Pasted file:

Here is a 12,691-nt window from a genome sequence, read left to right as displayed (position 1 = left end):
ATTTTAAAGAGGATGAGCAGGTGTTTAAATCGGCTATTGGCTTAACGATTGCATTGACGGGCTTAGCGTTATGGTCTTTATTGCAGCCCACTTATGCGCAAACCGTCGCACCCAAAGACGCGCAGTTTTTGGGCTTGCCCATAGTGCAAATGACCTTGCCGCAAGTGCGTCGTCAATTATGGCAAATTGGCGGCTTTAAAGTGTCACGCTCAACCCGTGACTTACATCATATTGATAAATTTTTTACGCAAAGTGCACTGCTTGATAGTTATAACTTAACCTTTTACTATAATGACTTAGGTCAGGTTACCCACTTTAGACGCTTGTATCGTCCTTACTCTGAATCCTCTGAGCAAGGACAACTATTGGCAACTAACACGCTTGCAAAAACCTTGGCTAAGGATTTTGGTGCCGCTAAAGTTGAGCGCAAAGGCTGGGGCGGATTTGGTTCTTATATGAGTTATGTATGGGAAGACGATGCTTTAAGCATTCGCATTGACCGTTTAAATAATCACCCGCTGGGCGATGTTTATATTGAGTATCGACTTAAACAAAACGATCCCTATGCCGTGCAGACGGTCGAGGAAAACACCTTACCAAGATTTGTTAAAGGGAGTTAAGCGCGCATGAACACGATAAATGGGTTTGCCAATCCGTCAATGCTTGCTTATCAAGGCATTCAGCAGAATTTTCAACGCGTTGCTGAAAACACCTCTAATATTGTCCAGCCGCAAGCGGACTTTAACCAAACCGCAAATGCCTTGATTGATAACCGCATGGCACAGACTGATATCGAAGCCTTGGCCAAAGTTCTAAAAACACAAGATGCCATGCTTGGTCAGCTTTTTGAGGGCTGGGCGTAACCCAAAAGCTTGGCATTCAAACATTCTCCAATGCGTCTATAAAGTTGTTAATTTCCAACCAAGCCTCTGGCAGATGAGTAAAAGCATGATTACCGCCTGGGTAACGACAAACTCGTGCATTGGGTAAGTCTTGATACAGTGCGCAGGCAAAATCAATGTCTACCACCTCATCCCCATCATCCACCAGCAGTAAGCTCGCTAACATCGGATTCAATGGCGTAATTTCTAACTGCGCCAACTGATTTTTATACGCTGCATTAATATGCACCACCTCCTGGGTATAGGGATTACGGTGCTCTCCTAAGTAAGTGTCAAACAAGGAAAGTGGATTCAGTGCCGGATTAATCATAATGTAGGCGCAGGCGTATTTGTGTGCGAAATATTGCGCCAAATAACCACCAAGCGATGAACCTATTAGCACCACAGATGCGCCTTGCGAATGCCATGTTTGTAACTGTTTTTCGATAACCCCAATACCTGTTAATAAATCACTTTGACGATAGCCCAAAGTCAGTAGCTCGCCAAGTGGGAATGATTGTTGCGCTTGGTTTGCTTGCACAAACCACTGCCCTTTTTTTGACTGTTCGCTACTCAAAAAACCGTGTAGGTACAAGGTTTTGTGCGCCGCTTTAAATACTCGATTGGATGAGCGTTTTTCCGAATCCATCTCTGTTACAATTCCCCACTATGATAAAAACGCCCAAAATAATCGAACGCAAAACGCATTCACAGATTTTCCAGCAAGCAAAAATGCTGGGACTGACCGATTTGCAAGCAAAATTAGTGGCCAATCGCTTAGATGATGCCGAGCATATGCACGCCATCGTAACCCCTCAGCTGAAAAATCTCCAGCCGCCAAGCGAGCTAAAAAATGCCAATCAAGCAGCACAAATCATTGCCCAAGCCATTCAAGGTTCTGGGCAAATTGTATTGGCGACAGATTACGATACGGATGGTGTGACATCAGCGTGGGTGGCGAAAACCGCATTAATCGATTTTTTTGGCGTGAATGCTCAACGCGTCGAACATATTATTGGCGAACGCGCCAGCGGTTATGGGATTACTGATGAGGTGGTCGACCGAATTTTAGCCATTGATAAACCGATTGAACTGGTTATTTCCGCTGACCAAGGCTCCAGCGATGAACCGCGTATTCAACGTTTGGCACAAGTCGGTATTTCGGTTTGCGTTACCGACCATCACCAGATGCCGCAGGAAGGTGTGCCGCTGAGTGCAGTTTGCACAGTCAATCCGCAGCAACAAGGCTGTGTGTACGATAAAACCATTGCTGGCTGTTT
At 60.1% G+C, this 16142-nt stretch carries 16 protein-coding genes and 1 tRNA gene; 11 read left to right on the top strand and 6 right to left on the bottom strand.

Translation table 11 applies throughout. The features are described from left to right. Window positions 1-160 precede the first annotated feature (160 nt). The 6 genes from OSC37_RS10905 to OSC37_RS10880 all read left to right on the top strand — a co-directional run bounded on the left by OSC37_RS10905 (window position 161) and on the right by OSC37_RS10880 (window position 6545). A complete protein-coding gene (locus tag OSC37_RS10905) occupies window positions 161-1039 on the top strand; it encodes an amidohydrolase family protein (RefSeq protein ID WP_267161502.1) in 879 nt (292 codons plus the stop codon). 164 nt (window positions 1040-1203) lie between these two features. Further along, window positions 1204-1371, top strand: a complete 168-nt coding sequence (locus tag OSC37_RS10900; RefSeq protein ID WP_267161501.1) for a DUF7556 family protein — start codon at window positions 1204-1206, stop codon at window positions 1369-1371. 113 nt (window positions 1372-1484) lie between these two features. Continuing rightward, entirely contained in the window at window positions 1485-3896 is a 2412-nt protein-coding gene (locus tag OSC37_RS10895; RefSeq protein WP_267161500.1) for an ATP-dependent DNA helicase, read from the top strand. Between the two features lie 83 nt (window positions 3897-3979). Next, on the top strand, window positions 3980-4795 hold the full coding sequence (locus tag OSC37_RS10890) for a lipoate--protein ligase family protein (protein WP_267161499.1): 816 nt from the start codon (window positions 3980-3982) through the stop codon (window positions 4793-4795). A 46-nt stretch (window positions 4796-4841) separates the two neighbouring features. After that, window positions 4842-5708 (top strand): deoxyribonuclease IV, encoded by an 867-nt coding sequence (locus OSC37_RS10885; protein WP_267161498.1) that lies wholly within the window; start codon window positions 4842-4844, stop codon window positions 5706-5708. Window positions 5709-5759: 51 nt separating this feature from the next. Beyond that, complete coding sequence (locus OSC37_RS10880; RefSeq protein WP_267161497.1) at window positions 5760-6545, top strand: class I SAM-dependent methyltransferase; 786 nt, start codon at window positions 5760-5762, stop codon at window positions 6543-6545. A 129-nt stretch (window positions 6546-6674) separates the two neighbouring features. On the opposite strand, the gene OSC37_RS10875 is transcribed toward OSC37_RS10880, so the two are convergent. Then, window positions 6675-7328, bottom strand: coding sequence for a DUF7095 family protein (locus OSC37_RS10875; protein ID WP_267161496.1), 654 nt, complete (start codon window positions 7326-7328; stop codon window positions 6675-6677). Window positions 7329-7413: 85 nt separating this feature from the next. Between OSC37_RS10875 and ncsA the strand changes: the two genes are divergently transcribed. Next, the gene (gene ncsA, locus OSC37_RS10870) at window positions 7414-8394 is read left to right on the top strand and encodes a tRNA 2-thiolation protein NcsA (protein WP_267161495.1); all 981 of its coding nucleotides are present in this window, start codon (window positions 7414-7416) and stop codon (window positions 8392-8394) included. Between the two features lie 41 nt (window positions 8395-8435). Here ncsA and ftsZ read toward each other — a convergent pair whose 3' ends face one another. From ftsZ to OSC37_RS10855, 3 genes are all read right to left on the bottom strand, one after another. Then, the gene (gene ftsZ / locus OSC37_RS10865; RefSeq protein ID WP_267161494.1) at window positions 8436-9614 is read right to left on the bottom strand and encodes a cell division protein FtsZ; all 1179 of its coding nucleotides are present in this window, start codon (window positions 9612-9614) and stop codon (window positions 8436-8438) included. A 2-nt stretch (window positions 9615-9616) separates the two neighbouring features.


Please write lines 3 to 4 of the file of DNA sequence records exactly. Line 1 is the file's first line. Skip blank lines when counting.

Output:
At 60.1% G+C, this 16142-nt stretch carries 16 protein-coding genes and 1 tRNA gene; 11 read left to right on the top strand and 6 right to left on the bottom strand.

Translation table 11 applies throughout. The features are described from left to right. Window positions 1-160 precede the first annotated feature (160 nt). The 6 genes from OSC37_RS10905 to OSC37_RS10880 all read left to right on the top strand — a co-directional run bounded on the left by OSC37_RS10905 (window position 161) and on the right by OSC37_RS10880 (window position 6545). A complete protein-coding gene (locus tag OSC37_RS10905) occupies window positions 161-1039 on the top strand; it encodes an amidohydrolase family protein (RefSeq protein ID WP_267161502.1) in 879 nt (292 codons plus the stop codon). 164 nt (window positions 1040-1203) lie between these two features. Further along, window positions 1204-1371, top strand: a complete 168-nt coding sequence (locus tag OSC37_RS10900; RefSeq protein ID WP_267161501.1) for a DUF7556 family protein — start codon at window positions 1204-1206, stop codon at window positions 1369-1371. 113 nt (window positions 1372-1484) lie between these two features. Continuing rightward, entirely contained in the window at window positions 1485-3896 is a 2412-nt protein-coding gene (locus tag OSC37_RS10895; RefSeq protein WP_267161500.1) for an ATP-dependent DNA helicase, read from the top strand. Between the two features lie 83 nt (window positions 3897-3979). Next, on the top strand, window positions 3980-4795 hold the full coding sequence (locus tag OSC37_RS10890) for a lipoate--protein ligase family protein (protein WP_267161499.1): 816 nt from the start codon (window positions 3980-3982) through the stop codon (window positions 4793-4795). A 46-nt stretch (window positions 4796-4841) separates the two neighbouring features. After that, window positions 4842-5708 (top strand): deoxyribonuclease IV, encoded by an 867-nt coding sequence (locus OSC37_RS10885; protein WP_267161498.1) that lies wholly within the window; start codon window positions 4842-4844, stop codon window positions 5706-5708. Window positions 5709-5759: 51 nt separating this feature from the next. Beyond that, complete coding sequence (locus OSC37_RS10880; RefSeq protein WP_267161497.1) at window positions 5760-6545, top strand: class I SAM-dependent methyltransferase; 786 nt, start codon at window positions 5760-5762, stop codon at window positions 6543-6545. A 129-nt stretch (window positions 6546-6674) separates the two neighbouring features. On the opposite strand, the gene OSC37_RS10875 is transcribed toward OSC37_RS10880, so the two are convergent. Then, window positions 6675-7328, bottom strand: coding sequence for a DUF7095 family protein (locus OSC37_RS10875; protein ID WP_267161496.1), 654 nt, complete (start codon window positions 7326-7328; stop codon window positions 6675-6677). Window positions 7329-7413: 85 nt separating this feature from the next. Between OSC37_RS10875 and ncsA the strand changes: the two genes are divergently transcribed. Next, the gene (gene ncsA, locus OSC37_RS10870) at window positions 7414-8394 is read left to right on the top strand and encodes a tRNA 2-thiolation protein NcsA (protein WP_267161495.1); all 981 of its coding nucleotides are present in this window, start codon (window positions 7414-7416) and stop codon (window positions 8392-8394) included. Between the two features lie 41 nt (window positions 8395-8435). Here ncsA and ftsZ read toward each other — a convergent pair whose 3' ends face one another. From ftsZ to OSC37_RS10855, 3 genes are all read right to left on the bottom strand, one after another. Then, the gene (gene ftsZ / locus OSC37_RS10865; RefSeq protein ID WP_267161494.1) at window positions 8436-9614 is read right to left on the bottom strand and encodes a cell division protein FtsZ; all 1179 of its coding nucleotides are present in this window, start codon (window positions 9612-9614) and stop codon (window positions 8436-8438) included. A 2-nt stretch (window positions 9615-9616) separates the two neighbouring features.